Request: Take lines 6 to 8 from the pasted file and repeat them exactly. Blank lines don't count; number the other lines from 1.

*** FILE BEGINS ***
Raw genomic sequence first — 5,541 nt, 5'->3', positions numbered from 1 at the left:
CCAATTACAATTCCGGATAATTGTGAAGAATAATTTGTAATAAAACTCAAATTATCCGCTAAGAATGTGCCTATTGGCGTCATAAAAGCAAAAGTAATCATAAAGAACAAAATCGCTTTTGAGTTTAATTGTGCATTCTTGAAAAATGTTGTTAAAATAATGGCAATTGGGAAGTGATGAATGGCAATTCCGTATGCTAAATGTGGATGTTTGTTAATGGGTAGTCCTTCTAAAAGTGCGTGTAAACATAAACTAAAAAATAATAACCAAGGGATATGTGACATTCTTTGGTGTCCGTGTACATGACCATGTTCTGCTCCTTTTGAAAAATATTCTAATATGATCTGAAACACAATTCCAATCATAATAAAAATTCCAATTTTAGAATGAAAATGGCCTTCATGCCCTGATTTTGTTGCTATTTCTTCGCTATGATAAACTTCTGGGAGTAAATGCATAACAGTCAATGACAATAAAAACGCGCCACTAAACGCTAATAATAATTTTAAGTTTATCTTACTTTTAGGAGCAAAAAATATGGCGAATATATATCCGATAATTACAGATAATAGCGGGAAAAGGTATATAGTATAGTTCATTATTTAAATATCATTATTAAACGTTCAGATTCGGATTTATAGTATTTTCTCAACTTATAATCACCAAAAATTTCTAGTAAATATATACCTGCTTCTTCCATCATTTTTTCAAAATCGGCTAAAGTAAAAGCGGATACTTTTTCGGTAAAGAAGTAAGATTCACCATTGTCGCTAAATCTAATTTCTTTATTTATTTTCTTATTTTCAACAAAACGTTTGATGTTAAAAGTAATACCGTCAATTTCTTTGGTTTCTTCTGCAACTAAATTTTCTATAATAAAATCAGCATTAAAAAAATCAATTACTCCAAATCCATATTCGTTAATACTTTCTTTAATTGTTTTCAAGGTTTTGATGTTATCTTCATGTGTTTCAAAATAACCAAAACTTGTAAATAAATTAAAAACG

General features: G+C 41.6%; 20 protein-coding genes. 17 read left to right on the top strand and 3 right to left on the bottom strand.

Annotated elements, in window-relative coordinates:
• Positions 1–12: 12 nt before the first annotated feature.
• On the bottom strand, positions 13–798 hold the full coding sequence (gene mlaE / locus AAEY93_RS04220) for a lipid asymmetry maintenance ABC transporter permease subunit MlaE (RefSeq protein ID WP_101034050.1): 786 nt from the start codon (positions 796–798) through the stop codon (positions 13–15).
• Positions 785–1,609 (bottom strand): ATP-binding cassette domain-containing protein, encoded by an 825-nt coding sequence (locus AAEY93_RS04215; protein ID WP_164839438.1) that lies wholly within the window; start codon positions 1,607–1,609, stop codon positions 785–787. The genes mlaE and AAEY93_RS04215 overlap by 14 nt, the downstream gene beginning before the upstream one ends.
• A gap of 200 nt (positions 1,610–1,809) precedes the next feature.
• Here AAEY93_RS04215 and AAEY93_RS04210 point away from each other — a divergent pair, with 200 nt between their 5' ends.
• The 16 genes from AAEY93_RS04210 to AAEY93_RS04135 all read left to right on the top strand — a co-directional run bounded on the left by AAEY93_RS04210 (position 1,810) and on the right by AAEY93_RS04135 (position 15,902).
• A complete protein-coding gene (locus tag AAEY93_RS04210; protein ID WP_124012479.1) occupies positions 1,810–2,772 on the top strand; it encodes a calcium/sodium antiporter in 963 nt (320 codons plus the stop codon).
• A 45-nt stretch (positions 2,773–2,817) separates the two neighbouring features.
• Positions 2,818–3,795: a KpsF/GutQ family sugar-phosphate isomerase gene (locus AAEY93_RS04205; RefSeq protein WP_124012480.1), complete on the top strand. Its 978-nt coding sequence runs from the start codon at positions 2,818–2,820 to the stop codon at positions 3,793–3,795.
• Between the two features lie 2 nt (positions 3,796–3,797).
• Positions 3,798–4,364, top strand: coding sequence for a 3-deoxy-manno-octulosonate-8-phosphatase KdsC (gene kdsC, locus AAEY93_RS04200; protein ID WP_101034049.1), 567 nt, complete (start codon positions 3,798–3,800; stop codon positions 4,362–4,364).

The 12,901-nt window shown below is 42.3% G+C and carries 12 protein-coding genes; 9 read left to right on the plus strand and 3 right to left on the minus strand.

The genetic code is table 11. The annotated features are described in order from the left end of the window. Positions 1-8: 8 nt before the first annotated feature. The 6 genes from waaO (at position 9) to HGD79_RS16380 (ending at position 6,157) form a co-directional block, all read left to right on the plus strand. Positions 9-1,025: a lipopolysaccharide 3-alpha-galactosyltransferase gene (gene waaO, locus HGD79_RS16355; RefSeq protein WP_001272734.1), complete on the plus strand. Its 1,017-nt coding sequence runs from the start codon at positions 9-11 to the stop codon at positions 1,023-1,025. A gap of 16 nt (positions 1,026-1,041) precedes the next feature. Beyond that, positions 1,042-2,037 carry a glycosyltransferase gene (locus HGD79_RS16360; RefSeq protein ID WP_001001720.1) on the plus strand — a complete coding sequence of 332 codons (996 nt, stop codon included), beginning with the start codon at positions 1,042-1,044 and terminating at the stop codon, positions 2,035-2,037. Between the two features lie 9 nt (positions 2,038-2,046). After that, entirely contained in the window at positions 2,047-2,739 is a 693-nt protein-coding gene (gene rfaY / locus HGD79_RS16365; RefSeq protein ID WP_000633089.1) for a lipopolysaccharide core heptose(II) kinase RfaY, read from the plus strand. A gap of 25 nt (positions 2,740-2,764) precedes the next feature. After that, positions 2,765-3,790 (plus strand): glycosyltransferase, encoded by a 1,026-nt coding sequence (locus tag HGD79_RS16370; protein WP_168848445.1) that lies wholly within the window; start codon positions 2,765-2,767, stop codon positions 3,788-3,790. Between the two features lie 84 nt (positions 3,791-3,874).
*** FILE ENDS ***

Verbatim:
• On the bottom strand, positions 13–798 hold the full coding sequence (gene mlaE / locus AAEY93_RS04220) for a lipid asymmetry maintenance ABC transporter permease subunit MlaE (RefSeq protein ID WP_101034050.1): 786 nt from the start codon (positions 796–798) through the stop codon (positions 13–15).
• Positions 785–1,609 (bottom strand): ATP-binding cassette domain-containing protein, encoded by an 825-nt coding sequence (locus AAEY93_RS04215; protein ID WP_164839438.1) that lies wholly within the window; start codon positions 1,607–1,609, stop codon positions 785–787. The genes mlaE and AAEY93_RS04215 overlap by 14 nt, the downstream gene beginning before the upstream one ends.
• A gap of 200 nt (positions 1,610–1,809) precedes the next feature.